Witt: A way to vaccinate people more quickly
It has been a year since COVID-19 was discovered in our nation. The increasing number of deaths, currently more than 400,000, demonstrates the utter failure of our nation to adequately respond to the worst public health crises in a century.
The United States simply wasn't prepared to handle a pandemic. Neither was Oregon. So now we are playing catch up while our fellow Americans continue to die at an alarming rate. As a result of this lack of preparation, Oregon's rural communities are losing. Rural public health departments, such as the one in Columbia County, are understaffed and overwhelmed.
Vaccines are now available but Columbia County residents are again at the end of the line. Of the two largest systems in our county, Legacy and OHSU, OHSU has offered to administer the few available doses. Adventist will be conducting vaccination clinics in Vernonia. Clatskanie will be served by Yakima Valley Farm Workers. These health care workers deserve our thanks for their tremendous efforts. But this patchwork of providers is still not enough to serve the entire county.
Government is generally slow and cumbersome but it doesn't have to be. One of my roles as a legislator is to find ways to make Oregon's agencies more efficient and effective. And that means listening to constituents.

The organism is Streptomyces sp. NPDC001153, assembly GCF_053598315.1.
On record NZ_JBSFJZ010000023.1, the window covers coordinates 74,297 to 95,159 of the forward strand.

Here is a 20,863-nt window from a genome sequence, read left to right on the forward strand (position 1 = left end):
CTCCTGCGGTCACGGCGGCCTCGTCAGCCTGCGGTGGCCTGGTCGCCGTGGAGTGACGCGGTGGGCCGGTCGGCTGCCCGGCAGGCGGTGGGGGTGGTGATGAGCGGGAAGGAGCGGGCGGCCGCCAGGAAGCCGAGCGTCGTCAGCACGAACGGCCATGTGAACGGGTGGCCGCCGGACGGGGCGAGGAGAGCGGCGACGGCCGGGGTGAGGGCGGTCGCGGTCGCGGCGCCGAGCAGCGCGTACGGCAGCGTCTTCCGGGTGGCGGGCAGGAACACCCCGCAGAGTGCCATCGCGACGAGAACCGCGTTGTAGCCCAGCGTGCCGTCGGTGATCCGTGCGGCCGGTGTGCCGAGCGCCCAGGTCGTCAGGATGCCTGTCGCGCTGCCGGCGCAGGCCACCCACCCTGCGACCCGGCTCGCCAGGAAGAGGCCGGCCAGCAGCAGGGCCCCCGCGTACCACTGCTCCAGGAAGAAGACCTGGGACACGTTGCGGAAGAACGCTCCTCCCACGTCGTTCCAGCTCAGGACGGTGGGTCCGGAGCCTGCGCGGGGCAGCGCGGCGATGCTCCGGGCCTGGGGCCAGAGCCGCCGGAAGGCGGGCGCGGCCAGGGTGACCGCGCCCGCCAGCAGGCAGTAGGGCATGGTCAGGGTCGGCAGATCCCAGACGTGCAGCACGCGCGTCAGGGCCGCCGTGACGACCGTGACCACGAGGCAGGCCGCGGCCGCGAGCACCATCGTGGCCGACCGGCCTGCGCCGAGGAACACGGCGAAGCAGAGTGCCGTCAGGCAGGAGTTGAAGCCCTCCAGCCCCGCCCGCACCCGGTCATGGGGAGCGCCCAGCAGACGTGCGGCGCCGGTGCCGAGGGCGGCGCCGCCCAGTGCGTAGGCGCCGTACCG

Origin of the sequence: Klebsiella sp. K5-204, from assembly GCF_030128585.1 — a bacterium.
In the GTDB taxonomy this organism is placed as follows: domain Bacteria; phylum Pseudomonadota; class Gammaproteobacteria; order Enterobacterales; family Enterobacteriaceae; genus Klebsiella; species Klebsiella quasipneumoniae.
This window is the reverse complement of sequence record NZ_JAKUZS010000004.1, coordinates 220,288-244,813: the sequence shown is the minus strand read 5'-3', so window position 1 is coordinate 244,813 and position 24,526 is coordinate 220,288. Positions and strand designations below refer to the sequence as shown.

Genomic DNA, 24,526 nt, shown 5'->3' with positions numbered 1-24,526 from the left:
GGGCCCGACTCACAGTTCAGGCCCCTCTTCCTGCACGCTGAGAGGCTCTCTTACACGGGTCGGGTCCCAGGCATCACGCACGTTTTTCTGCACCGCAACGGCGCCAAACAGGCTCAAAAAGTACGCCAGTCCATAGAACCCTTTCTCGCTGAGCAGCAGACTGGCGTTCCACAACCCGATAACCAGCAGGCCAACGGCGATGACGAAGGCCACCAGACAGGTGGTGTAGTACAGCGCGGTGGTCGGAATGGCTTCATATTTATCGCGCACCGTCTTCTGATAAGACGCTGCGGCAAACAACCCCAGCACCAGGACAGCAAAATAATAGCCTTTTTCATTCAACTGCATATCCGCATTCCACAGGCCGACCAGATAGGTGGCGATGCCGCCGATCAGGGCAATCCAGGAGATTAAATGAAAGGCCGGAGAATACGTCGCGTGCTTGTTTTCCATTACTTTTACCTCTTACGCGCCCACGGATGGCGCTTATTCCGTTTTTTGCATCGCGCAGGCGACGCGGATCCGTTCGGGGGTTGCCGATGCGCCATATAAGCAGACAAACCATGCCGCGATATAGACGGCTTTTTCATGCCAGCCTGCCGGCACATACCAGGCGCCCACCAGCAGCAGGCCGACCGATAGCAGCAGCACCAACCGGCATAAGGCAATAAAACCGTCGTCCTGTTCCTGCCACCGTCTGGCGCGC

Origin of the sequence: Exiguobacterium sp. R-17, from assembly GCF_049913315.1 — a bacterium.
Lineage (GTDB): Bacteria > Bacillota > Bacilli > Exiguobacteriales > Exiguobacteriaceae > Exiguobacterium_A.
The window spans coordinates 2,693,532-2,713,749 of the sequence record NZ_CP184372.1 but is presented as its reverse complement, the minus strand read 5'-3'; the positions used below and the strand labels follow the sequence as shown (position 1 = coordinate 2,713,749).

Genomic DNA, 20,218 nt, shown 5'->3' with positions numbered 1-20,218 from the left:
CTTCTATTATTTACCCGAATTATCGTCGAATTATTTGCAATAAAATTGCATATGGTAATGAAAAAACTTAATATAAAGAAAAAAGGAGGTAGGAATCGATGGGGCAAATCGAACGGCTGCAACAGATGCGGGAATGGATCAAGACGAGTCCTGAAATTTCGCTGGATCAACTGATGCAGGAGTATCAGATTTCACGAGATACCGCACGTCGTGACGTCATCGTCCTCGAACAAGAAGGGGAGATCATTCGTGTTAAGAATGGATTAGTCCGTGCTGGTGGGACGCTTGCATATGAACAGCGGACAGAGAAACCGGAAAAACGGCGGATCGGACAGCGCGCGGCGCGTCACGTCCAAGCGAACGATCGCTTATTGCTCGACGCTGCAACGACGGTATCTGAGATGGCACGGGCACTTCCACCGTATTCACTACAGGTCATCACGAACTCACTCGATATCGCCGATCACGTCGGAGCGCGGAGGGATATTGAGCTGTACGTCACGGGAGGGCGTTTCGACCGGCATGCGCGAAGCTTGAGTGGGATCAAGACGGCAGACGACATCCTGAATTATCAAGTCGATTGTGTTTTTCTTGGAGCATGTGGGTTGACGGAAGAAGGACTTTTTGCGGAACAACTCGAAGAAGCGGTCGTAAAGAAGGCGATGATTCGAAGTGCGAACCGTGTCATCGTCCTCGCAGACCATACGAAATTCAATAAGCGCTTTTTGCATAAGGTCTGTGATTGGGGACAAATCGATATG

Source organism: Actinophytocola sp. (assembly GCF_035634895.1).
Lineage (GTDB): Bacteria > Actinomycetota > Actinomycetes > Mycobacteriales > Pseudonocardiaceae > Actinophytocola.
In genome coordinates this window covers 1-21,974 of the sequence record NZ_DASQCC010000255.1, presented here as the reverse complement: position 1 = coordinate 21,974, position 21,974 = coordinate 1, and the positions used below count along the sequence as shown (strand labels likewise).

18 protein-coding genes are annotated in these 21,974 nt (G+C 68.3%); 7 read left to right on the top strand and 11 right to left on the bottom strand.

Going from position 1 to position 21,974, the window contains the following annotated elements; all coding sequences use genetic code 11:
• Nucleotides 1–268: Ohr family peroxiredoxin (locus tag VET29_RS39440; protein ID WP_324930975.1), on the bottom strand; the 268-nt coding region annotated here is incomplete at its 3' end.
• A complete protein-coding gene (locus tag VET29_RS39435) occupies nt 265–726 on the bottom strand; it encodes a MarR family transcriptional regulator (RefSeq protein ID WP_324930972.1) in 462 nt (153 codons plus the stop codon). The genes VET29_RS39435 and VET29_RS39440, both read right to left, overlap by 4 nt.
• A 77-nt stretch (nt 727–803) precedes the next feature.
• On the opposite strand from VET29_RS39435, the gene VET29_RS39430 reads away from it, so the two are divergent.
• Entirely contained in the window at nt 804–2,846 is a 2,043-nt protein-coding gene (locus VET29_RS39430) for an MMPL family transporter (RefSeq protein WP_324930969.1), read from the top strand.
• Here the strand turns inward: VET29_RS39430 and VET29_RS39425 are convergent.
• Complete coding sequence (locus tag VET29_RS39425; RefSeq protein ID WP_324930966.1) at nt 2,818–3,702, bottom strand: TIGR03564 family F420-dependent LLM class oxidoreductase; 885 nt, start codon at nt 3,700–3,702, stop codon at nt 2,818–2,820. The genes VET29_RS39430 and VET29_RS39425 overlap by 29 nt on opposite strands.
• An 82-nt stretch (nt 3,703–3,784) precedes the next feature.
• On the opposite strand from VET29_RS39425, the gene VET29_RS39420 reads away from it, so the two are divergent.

Citizens often offer me the best ideas on how to accomplish various tasks. For example, my constituent, Dr. Maureen Mays, offered to have her team deliver vaccines in Columbia County. Unfortunately, we discovered that there simply wasn't an easy way to do this nor was there a plan to incorporate volunteers into the vaccine delivery effort.
This is why I am working with Dr. Mays to draft legislation requiring the Oregon Health Authority to develop a program for volunteer medical professionals to administer COVID vaccines. I will be using every avenue to ensure that my constituents who want the vaccine are able to get it locally. This legislation will also make it easier for other rural Oregonians to get the vaccine should other rural providers want to follow Dr. Mays' lead. This is important because we can't forget about rural Oregon when it comes to delivering health care.
Vaccine availability gives me hope. But bold leadership, innovative solutions, and partnerships with healthcare provider networks will be required to ensure Oregon never again faces such a disaster unprepared.
Brad Witt is state representative for House District 31, including Columbia County and parts of Multnomah and Washington counties. A Democrat, he lives in Clatskanie.
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